Mr. Mugabe then went on to address Mr. Trump directly, telling him to “blow your trumpet in a musical way towards the values of unity, peace, cooperation, togetherness and dialogue which we have always stood for.”
During his speech, Mr. Trump notably omitted any talk of climate change, seen as one of the most pressing issues for many world leaders.
Prime Minister Justin Trudeau of Canada received the longest applause during his General Assembly speech on Thursday after an implicit dig at Mr. Trump.
“There is no country on the planet that can walk away from the challenge and reality of climate change,” Mr. Trudeau said, referring to Mr. Trump’s plans to pull out of the Paris climate accord.
Sergey V. Lavrov, the Russian foreign minister, was quick to embrace Mr. Trump’s paean to sovereignty.
“It is gratifying to note, as the U.S. President Donald Trump unequivocally stated from this podium last Tuesday, that it is important to comply with the principles of sovereignty in international affairs,” Mr. Lavrov said during his General Assembly speech on Thursday.
“I believe that anyone can sign on to these words,” he added.
But Mr. Lavrov was also critical of Mr. Trump’s policies on Iran, saying the “world is watching with alarm as the U.S. imposes yet a new set of restrictions against Iran.”
Sigmar Gabriel, the German foreign minister, delivered one of the toughest rebukes from a longtime American ally. Taking aim at Mr. Trump’s focus on sovereignty, he denounced the “national egoism” of his speech.
“The motto ‘Our Country First’ not only leads to more national confrontations and less prosperity, in the end, there will only be losers,” Mr. Gabriel said Thursday.
“This worldview describes the world as an arena, a kind of battleground, in which everyone is fighting against everyone else and in which everyone has to assert their own interests, either alone or in alliances of convenience,” Mr. Gabriel said. “In this worldview, the law of the strongest prevails, not the strength of the law.”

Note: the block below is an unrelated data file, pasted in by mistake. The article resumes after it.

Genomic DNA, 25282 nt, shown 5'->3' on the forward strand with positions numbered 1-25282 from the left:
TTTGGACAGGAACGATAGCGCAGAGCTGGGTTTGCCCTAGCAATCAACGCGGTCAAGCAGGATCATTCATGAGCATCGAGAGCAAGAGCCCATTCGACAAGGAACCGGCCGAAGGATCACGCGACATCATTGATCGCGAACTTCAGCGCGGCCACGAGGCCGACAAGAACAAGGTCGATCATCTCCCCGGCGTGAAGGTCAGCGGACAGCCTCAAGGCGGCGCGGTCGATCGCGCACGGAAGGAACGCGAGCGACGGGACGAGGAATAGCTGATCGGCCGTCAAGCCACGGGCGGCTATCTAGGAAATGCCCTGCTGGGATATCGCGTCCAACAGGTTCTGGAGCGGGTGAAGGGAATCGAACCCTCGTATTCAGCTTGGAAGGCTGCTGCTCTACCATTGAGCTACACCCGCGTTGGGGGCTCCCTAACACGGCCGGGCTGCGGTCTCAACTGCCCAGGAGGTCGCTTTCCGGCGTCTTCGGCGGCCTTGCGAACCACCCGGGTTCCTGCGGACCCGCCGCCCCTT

Prime Minister Benjamin Netanyahu of Israel praised Mr. Trump’s speech in a series of Twitter messages sent shortly after the address.
“President Trump spoke the truth about the great dangers facing our world and issued a powerful call to confront them in order to ensure the future of humanity,” Mr. Netanyahu wrote Tuesday.
He also applauded Mr. Trump’s criticism of the Iran nuclear deal, an agreement that Israel has opposed from the beginning.
Later in the day, Mr. Netanyahu echoed the sentiments in his own speech to the assembly.
“I’ve listened to countless speeches in this hall, but I can say this: None were bolder, none more courageous and forthright than the one delivered by President Trump today,” Mr. Netanyahu said. “President Trump rightly called the nuclear deal with Iran, he called it an embarrassment.”
President Hassan Rouhani of Iran did not hold back when it was his turn on the podium. While Mr. Rouhani did not mentioned the American president by name, he took clear aim at Mr. Trump on Wednesday.
“It will be a great pity if this agreement were to be destroyed by rogue newcomers to the world of politics,” Mr. Rouhani said, referring to the nuclear accord between his country and six world powers. Mr. Trump had assailed the deal as “one of the worst and most one-sided transactions the United States has ever entered into.”
Mr. Rouhani praised the agreement as a “model” and pledged that Iran would not be the first to violate it.
About an hour later, he held an hourlong news conference, in which he demanded an apology from Mr. Trump for what he called “completely baseless allegations” about Iran.
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